Natural evolution has yielded small molecules and macromolecules with a diverse array of activities, many of which have been harnessed by human society to advance industry and medicine. However, evolution is primarily selective for survival of the organism and/or gene rather than any particular activity directly, and is largely constrained by its cellular environment — interference or negative interactions (such as precipitation or cytotoxicity) between the cell and effector (the RNA or protein product) will generally act as a counter-selective pressure for that effector. Evolution also lacks foresight. In fact, evolution’s main advantage over human efforts to develop novel drugs or catalysts seems to be the sheer number of molecules that it has been able to sample over the past ~3.5 billion years — as well as the fact that the cell is a relatively robust and efficient core platform on which to build. Ultrahigh-throughput screening offers researchers a powerful tool to begin sampling larger regions of sequence space, and thus partially addresses one of evolution’s main advantages. This approach has particularly grown in promise and scale as DNA sequencing has become faster, cheaper and more accurate in recent years, greatly facilitating identification of macromolecular — and in some cases, small molecule — library members. Combining the ability to screen large libraries with a clear concept of our desired activity can provide useful insights into the relationship between molecular-scale structure and function, in addition to facilitating the development of novel, ‘artificial’ candidates that evolution may not have explored or been exposed to before. This latter feature is more significant than it may first appear, as many of the challenges faced by modern humanity are likely to be the product of survivorship or observation bias — i.e. those problems that natural evolution has already solved or could feasibly solve are less likely to present challenges to us in the first place. Nevertheless, the vast majority of existing approaches are still constrained by cellular expression. Additionally, low-throughput assays for a given activity are often difficult to adapt for ultrahigh-throughput approaches. To help address these challenges, we have developed a platform which is capable of displaying generic DNA and protein on biologically inert and microfluidic-compatible polyacrylamide microbeads. We envision this as an ultrahigh-throughput-compatible, robust, abiotic tool for maintaining the genotype-effector (“phenotype”) linkage over several experimental steps (e.g. PCR, in vitro expression, and the assay itself), as well as a generally applicable module for protein purification, solid-phase (DNA) synthesis, etc. Our platform’s compatibility with in vitro expression may allow exploration of novel sequence space which is poorly accessible in cellulo, and we hope that this will provide novel opportunities for naïve phenotypic screening and drug lead compound discovery. In this thesis, I will first present my work in characterising and enhancing protein immobilisation on these beads using a fully covalent, suicide substrate-based linkage module we developed (polyacrylamide-benzylguanine-SNAP-SpyCatcher-SpyTag; Chapter 1). I find that the beads are highly permeable to proteins, and that protein-display capacity is largely determined by methacrylatebenzylguanine’s input concentration, copolymerisation efficiency and accessibility, but can reach at least 100 μM in practice. Next, we combine this capture method with other protein modules to create two purification and multivalent (up to 30X) assembly workflows for SpyTagged proteins (Chapter 2). I explore the impact of construct valency on the potency of apoptosis induction for two TRAIL-receptor agonists, observing that potency is strongly dependent on agonist valency and therefore likely also on microdomain formation (‘lipid rafting’) for TRAIL-receptor. We use multimerisation to achieve a ~5 pM EC50 for a multivalent assembly of a nanobody, compared to an EC50 of at least 115 nM of the same nanobody in its monovalent form (a more than 2.3×10⁴-fold potency improvement). We simultaneously present clickable modules to control valency which are ‘plug-and-play’ with our protein capture module from Chapter 1, and which can be readily expressed and employed by others. In Chapter 3, I demonstrate and refine an ultrahigh-throughput-compatible phenotypic screen for bacteriolysis. I show that this assay is sensitive to antimicrobial peptide-induced lysis under treatment conditions which could theoretically be achieved using microfluidics and bead protein capacity levels as demonstrated in Chapter 1, although the low potency of antimicrobial peptides makes this practically non-trivial. I therefore begin the process of optimising the practical steps necessary to effectively deliver such a large on-bead payload, beginning with our protease-based solubilisation step and in vitro transcription-translation in Chapter 4.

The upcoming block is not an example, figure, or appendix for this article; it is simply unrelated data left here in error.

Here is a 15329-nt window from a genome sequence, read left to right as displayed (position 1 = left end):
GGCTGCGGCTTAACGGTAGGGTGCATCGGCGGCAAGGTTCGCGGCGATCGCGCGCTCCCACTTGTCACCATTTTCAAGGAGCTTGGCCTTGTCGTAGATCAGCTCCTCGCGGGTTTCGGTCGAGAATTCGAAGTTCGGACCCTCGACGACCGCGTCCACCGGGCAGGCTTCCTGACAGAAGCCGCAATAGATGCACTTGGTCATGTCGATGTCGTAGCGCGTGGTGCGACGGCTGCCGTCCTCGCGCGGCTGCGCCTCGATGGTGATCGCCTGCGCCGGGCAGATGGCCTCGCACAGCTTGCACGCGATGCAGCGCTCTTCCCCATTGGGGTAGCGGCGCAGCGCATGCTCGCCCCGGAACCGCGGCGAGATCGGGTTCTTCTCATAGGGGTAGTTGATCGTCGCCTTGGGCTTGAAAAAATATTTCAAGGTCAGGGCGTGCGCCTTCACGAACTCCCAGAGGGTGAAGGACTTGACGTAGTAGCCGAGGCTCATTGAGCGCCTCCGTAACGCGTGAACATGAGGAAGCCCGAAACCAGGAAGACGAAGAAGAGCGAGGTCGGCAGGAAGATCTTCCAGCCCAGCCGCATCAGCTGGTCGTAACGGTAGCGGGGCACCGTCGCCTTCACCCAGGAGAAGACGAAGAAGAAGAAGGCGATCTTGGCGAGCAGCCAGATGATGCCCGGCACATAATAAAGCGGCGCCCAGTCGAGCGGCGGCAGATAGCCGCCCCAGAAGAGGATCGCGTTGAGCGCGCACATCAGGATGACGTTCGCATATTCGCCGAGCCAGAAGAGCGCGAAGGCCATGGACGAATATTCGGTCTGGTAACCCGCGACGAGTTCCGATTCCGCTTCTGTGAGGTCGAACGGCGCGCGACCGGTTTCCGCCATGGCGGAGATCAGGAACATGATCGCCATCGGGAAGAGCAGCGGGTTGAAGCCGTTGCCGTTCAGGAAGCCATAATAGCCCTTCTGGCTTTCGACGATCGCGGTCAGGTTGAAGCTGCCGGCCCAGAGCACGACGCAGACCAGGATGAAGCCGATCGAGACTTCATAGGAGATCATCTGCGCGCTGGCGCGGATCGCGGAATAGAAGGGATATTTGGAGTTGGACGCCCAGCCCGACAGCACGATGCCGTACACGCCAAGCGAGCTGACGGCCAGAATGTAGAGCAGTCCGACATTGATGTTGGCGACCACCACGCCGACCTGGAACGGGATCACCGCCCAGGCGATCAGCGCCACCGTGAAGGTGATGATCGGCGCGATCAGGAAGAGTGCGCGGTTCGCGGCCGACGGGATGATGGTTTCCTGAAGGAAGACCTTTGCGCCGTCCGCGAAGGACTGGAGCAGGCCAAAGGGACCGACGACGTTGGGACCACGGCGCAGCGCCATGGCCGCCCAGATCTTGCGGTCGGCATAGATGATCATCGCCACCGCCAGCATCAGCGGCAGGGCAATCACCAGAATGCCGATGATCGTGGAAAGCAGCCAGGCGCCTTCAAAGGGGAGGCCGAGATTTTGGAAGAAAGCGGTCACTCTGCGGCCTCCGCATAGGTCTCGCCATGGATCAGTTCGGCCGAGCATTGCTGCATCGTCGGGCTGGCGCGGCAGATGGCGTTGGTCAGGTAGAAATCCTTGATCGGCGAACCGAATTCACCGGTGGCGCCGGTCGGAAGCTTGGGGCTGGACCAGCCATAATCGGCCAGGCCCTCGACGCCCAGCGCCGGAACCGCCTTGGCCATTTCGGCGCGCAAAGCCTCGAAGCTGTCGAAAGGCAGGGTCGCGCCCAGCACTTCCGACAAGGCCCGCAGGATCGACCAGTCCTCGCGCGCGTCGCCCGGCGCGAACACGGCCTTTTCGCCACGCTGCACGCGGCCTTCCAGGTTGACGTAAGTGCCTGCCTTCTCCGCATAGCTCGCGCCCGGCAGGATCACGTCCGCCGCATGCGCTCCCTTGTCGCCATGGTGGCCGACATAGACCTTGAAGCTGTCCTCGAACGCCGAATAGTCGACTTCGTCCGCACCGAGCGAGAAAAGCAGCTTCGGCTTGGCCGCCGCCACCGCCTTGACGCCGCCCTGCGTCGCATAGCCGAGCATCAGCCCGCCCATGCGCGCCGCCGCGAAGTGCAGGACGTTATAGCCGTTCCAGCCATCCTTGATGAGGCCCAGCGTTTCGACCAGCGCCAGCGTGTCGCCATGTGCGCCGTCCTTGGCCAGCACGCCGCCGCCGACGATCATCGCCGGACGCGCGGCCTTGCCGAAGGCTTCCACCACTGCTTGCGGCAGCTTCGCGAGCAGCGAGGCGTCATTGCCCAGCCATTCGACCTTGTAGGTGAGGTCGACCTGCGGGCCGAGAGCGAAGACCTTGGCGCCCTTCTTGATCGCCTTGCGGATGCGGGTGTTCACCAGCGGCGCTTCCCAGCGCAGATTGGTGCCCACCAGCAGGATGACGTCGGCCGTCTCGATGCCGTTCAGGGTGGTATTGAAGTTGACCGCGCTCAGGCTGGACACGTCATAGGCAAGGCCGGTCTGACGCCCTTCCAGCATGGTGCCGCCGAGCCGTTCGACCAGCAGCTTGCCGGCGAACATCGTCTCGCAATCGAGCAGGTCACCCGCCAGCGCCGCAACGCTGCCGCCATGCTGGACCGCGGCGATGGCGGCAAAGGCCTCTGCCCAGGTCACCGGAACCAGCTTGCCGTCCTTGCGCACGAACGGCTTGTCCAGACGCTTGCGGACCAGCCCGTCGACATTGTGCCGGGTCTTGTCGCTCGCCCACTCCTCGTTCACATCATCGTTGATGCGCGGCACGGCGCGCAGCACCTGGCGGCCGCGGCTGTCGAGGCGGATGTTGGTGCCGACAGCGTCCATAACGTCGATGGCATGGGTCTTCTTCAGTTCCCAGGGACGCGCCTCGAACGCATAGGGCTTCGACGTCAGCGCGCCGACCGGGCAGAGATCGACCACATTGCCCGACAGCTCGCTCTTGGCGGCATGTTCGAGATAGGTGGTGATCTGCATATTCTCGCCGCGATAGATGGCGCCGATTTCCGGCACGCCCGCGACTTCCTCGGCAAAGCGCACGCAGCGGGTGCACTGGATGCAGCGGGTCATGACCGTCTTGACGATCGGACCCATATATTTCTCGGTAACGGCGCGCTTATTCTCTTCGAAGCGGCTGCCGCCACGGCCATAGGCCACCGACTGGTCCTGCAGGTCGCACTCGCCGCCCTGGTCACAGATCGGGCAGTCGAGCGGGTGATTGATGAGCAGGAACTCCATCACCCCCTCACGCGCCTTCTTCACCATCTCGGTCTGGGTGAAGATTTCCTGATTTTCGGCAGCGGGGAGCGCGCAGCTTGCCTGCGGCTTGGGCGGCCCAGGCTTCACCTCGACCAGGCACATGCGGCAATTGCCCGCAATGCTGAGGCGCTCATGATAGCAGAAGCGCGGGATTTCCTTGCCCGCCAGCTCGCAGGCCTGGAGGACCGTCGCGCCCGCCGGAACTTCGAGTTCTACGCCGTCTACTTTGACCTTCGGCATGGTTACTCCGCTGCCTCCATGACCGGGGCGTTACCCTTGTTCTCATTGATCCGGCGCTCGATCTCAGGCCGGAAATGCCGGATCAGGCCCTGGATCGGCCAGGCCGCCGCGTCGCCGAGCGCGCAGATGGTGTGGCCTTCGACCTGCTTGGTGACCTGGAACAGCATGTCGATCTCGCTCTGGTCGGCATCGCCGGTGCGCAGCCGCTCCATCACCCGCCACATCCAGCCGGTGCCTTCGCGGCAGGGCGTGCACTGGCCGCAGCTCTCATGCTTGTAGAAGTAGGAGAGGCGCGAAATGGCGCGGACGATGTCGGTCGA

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    Authors: Robert C. North;
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    Authors: Jonathon Pan;
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  • Authors: Flavel, Ambika;
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    Authors: Wenchi Peter Pan;